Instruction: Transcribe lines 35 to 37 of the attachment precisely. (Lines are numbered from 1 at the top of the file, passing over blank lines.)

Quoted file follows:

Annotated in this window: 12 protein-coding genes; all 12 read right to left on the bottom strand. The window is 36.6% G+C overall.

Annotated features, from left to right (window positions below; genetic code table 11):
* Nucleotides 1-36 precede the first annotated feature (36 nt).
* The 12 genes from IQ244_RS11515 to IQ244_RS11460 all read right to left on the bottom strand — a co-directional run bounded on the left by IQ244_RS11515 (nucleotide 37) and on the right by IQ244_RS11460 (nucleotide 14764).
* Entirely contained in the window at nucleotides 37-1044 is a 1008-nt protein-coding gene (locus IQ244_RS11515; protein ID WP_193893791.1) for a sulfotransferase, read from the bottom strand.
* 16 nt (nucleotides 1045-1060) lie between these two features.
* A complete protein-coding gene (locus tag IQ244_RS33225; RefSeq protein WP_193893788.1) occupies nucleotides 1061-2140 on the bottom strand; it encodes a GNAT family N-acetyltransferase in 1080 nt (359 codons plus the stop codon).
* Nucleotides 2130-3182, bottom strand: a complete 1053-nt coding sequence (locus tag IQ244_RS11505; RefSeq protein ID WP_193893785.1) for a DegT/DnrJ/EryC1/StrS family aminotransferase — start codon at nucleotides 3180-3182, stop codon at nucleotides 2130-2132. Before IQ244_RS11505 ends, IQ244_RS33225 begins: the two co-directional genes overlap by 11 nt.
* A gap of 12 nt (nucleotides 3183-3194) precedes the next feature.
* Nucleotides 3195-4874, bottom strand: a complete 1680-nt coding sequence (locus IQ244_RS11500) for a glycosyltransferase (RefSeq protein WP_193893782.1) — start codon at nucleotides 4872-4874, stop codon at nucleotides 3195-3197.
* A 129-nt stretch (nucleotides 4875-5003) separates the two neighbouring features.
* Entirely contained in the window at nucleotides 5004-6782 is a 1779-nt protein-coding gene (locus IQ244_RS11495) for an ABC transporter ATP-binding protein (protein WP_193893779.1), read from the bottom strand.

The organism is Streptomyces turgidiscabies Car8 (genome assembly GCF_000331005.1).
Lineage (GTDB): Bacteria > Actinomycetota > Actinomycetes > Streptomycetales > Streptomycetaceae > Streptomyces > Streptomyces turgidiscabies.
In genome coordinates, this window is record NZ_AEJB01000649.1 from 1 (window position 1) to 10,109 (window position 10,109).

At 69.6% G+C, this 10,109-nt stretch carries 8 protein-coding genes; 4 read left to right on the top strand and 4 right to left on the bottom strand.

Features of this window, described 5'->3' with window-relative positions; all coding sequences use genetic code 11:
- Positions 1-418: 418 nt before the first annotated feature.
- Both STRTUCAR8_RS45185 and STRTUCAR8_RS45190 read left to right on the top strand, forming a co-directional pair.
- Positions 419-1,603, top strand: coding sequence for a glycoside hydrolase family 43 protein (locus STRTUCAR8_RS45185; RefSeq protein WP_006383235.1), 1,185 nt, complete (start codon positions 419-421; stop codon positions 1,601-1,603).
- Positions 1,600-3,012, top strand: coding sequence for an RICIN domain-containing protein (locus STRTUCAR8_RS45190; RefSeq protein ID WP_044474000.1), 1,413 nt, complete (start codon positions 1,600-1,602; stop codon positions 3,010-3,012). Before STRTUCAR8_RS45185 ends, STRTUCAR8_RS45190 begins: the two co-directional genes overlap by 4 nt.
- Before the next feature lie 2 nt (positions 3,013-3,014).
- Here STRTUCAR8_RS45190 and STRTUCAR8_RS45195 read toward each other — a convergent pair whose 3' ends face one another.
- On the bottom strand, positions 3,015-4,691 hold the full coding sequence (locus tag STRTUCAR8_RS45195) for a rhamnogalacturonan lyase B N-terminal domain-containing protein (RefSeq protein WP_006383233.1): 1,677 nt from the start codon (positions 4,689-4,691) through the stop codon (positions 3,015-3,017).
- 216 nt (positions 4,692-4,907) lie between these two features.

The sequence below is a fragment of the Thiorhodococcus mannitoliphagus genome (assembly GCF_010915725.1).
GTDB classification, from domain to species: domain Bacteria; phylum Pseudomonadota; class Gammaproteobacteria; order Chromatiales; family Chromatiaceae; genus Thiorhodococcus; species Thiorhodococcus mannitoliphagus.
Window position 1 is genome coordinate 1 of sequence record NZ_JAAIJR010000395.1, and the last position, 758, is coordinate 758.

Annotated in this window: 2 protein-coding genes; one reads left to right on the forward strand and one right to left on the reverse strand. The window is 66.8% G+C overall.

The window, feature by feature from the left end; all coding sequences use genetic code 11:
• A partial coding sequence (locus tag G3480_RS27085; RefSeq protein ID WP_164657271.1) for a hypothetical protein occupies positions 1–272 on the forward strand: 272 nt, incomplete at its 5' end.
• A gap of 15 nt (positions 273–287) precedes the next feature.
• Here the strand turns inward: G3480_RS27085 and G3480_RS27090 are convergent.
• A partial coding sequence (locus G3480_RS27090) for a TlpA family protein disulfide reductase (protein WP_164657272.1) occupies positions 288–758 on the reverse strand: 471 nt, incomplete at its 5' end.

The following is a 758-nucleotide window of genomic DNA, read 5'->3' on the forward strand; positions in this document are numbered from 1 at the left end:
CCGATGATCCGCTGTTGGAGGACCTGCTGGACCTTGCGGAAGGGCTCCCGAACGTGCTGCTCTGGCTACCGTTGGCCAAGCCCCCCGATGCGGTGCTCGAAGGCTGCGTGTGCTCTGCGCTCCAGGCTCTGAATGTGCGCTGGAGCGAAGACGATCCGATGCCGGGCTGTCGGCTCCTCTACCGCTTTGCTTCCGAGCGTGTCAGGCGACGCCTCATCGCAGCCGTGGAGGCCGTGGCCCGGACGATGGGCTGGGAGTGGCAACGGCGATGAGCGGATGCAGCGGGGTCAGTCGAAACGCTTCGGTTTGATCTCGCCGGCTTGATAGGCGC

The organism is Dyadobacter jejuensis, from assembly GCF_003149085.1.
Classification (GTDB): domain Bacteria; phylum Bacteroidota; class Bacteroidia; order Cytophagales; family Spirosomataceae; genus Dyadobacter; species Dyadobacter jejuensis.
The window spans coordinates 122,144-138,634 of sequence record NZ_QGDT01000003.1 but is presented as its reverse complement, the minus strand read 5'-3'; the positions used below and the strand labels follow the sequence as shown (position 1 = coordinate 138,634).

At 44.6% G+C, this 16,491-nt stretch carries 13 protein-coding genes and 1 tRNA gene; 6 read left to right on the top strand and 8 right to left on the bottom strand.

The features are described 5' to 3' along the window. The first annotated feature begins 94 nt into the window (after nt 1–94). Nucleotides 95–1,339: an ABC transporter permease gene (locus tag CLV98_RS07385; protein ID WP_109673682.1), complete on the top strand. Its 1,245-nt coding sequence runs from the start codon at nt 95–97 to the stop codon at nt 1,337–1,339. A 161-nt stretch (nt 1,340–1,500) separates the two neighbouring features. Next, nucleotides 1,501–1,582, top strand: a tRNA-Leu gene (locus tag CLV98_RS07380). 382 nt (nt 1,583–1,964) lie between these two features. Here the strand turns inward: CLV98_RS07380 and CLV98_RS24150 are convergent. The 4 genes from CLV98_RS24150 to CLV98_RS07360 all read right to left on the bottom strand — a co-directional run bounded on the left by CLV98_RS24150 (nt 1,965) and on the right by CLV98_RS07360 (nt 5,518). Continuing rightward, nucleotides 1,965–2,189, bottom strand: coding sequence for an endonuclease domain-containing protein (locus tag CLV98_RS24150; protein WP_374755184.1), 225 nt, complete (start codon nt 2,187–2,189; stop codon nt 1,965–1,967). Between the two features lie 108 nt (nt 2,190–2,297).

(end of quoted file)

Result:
The following is a 758-nucleotide window of genomic DNA, read 5'->3' on the forward strand; positions in this document are numbered from 1 at the left end:
CCGATGATCCGCTGTTGGAGGACCTGCTGGACCTTGCGGAAGGGCTCCCGAACGTGCTGCTCTGGCTACCGTTGGCCAAGCCCCCCGATGCGGTGCTCGAAGGCTGCGTGTGCTCTGCGCTCCAGGCTCTGAATGTGCGCTGGAGCGAAGACGATCCGATGCCGGGCTGTCGGCTCCTCTACCGCTTTGCTTCCGAGCGTGTCAGGCGACGCCTCATCGCAGCCGTGGAGGCCGTGGCCCGGACGATGGGCTGGGAGTGGCAACGGCGATGAGCGGATGCAGCGGGGTCAGTCGAAACGCTTCGGTTTGATCTCGCCGGCTTGATAGGCGC

The organism is Dyadobacter jejuensis, from assembly GCF_003149085.1.